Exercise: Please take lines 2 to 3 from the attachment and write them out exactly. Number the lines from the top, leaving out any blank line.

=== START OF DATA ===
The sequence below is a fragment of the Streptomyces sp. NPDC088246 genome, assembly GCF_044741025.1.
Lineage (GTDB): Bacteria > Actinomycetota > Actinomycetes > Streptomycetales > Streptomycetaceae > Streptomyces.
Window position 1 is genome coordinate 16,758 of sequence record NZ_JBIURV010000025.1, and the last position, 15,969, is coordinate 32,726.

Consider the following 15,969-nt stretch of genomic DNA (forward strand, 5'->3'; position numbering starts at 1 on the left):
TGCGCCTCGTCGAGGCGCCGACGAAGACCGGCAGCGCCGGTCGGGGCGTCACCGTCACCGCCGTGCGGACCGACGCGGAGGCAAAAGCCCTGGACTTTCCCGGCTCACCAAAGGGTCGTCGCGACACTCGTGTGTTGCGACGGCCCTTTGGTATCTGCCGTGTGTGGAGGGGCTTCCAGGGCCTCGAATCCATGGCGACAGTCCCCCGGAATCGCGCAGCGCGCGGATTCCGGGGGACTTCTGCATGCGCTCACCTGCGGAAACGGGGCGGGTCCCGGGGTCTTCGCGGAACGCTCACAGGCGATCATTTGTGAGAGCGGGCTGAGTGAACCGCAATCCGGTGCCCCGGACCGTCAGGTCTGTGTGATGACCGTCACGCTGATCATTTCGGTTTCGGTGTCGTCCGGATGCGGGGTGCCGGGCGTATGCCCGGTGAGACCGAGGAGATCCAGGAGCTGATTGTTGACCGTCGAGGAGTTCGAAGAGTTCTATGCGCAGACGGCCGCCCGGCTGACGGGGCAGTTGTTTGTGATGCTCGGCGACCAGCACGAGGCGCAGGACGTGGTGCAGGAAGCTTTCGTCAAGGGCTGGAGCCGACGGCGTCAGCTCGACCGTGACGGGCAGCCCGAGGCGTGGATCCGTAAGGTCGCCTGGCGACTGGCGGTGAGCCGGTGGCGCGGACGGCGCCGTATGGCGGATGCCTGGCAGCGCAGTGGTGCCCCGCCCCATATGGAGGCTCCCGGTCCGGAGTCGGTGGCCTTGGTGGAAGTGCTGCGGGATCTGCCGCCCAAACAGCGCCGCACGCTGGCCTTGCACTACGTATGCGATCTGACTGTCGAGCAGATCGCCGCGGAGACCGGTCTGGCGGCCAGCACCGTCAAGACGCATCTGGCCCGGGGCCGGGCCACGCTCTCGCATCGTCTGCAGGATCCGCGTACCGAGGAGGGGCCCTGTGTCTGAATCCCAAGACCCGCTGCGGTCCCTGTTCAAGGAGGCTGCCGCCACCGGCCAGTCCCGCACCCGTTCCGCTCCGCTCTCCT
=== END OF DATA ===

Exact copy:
Lineage (GTDB): Bacteria > Actinomycetota > Actinomycetes > Streptomycetales > Streptomycetaceae > Streptomyces.
Window position 1 is genome coordinate 16,758 of sequence record NZ_JBIURV010000025.1, and the last position, 15,969, is coordinate 32,726.